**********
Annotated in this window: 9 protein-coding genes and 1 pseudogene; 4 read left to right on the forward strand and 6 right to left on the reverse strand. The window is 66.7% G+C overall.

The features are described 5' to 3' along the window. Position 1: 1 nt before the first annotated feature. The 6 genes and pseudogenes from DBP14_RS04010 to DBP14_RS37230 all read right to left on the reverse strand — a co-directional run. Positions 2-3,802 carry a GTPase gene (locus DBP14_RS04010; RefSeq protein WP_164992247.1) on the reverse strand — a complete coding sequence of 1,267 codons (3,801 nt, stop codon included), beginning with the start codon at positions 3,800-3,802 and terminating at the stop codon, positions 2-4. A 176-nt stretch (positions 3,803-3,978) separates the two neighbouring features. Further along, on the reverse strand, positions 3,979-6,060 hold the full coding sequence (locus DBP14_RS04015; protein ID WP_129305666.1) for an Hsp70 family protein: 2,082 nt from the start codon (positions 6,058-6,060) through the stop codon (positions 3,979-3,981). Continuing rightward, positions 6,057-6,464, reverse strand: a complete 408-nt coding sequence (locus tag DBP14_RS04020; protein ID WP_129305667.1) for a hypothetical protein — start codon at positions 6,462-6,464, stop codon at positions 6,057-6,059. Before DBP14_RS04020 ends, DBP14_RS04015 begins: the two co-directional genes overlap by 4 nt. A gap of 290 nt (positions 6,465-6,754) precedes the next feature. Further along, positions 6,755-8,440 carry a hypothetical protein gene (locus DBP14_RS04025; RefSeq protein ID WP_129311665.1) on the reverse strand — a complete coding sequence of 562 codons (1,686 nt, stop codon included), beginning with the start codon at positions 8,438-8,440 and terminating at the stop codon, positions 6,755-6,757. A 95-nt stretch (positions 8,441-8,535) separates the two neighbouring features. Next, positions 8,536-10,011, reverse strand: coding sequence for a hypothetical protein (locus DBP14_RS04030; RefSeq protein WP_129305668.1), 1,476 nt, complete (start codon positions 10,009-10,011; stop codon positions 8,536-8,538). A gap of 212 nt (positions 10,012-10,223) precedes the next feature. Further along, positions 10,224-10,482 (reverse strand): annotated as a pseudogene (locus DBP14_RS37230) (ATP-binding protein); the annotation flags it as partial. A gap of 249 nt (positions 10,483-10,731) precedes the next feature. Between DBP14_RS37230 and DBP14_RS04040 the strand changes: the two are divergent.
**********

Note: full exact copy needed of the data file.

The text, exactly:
Annotated in this window: 9 protein-coding genes and 1 pseudogene; 4 read left to right on the forward strand and 6 right to left on the reverse strand. The window is 66.7% G+C overall.

The features are described 5' to 3' along the window. Position 1: 1 nt before the first annotated feature. The 6 genes and pseudogenes from DBP14_RS04010 to DBP14_RS37230 all read right to left on the reverse strand — a co-directional run. Positions 2-3,802 carry a GTPase gene (locus DBP14_RS04010; RefSeq protein WP_164992247.1) on the reverse strand — a complete coding sequence of 1,267 codons (3,801 nt, stop codon included), beginning with the start codon at positions 3,800-3,802 and terminating at the stop codon, positions 2-4. A 176-nt stretch (positions 3,803-3,978) separates the two neighbouring features. Further along, on the reverse strand, positions 3,979-6,060 hold the full coding sequence (locus DBP14_RS04015; protein ID WP_129305666.1) for an Hsp70 family protein: 2,082 nt from the start codon (positions 6,058-6,060) through the stop codon (positions 3,979-3,981). Continuing rightward, positions 6,057-6,464, reverse strand: a complete 408-nt coding sequence (locus tag DBP14_RS04020; protein ID WP_129305667.1) for a hypothetical protein — start codon at positions 6,462-6,464, stop codon at positions 6,057-6,059. Before DBP14_RS04020 ends, DBP14_RS04015 begins: the two co-directional genes overlap by 4 nt. A gap of 290 nt (positions 6,465-6,754) precedes the next feature. Further along, positions 6,755-8,440 carry a hypothetical protein gene (locus DBP14_RS04025; RefSeq protein ID WP_129311665.1) on the reverse strand — a complete coding sequence of 562 codons (1,686 nt, stop codon included), beginning with the start codon at positions 8,438-8,440 and terminating at the stop codon, positions 6,755-6,757. A 95-nt stretch (positions 8,441-8,535) separates the two neighbouring features. Next, positions 8,536-10,011, reverse strand: coding sequence for a hypothetical protein (locus DBP14_RS04030; RefSeq protein WP_129305668.1), 1,476 nt, complete (start codon positions 10,009-10,011; stop codon positions 8,536-8,538). A gap of 212 nt (positions 10,012-10,223) precedes the next feature. Further along, positions 10,224-10,482 (reverse strand): annotated as a pseudogene (locus DBP14_RS37230) (ATP-binding protein); the annotation flags it as partial. A gap of 249 nt (positions 10,483-10,731) precedes the next feature. Between DBP14_RS37230 and DBP14_RS04040 the strand changes: the two are divergent.